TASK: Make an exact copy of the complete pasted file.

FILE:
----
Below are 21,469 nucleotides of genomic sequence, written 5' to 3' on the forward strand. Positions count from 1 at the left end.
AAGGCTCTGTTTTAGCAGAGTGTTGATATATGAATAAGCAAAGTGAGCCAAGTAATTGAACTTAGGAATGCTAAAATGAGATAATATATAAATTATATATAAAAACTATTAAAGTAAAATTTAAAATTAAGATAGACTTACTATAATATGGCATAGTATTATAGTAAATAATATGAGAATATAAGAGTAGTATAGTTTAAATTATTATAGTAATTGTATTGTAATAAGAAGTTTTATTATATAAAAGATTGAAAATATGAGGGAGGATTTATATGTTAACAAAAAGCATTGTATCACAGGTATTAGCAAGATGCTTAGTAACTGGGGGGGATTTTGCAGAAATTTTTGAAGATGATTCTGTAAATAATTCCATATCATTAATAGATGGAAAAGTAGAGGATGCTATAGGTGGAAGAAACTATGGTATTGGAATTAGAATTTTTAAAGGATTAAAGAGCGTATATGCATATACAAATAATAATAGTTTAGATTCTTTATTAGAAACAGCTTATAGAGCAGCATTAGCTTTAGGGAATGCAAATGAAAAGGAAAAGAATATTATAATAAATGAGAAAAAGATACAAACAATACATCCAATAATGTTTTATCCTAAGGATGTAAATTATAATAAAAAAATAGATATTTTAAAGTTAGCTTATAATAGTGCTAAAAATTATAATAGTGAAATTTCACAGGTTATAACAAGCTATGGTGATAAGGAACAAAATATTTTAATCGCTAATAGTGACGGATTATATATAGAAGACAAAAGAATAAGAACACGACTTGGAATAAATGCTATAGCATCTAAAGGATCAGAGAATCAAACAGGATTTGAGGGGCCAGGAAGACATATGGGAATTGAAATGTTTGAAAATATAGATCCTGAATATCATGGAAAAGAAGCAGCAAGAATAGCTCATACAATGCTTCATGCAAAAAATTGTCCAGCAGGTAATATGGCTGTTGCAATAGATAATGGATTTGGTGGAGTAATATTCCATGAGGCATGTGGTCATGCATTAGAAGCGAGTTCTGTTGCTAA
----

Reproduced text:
Below are 21,469 nucleotides of genomic sequence, written 5' to 3' on the forward strand. Positions count from 1 at the left end.
AAGGCTCTGTTTTAGCAGAGTGTTGATATATGAATAAGCAAAGTGAGCCAAGTAATTGAACTTAGGAATGCTAAAATGAGATAATATATAAATTATATATAAAAACTATTAAAGTAAAATTTAAAATTAAGATAGACTTACTATAATATGGCATAGTATTATAGTAAATAATATGAGAATATAAGAGTAGTATAGTTTAAATTATTATAGTAATTGTATTGTAATAAGAAGTTTTATTATATAAAAGATTGAAAATATGAGGGAGGATTTATATGTTAACAAAAAGCATTGTATCACAGGTATTAGCAAGATGCTTAGTAACTGGGGGGGATTTTGCAGAAATTTTTGAAGATGATTCTGTAAATAATTCCATATCATTAATAGATGGAAAAGTAGAGGATGCTATAGGTGGAAGAAACTATGGTATTGGAATTAGAATTTTTAAAGGATTAAAGAGCGTATATGCATATACAAATAATAATAGTTTAGATTCTTTATTAGAAACAGCTTATAGAGCAGCATTAGCTTTAGGGAATGCAAATGAAAAGGAAAAGAATATTATAATAAATGAGAAAAAGATACAAACAATACATCCAATAATGTTTTATCCTAAGGATGTAAATTATAATAAAAAAATAGATATTTTAAAGTTAGCTTATAATAGTGCTAAAAATTATAATAGTGAAATTTCACAGGTTATAACAAGCTATGGTGATAAGGAACAAAATATTTTAATCGCTAATAGTGACGGATTATATATAGAAGACAAAAGAATAAGAACACGACTTGGAATAAATGCTATAGCATCTAAAGGATCAGAGAATCAAACAGGATTTGAGGGGCCAGGAAGACATATGGGAATTGAAATGTTTGAAAATATAGATCCTGAATATCATGGAAAAGAAGCAGCAAGAATAGCTCATACAATGCTTCATGCAAAAAATTGTCCAGCAGGTAATATGGCTGTTGCAATAGATAATGGATTTGGTGGAGTAATATTCCATGAGGCATGTGGTCATGCATTAGAAGCGAGTTCTGTTGCTAA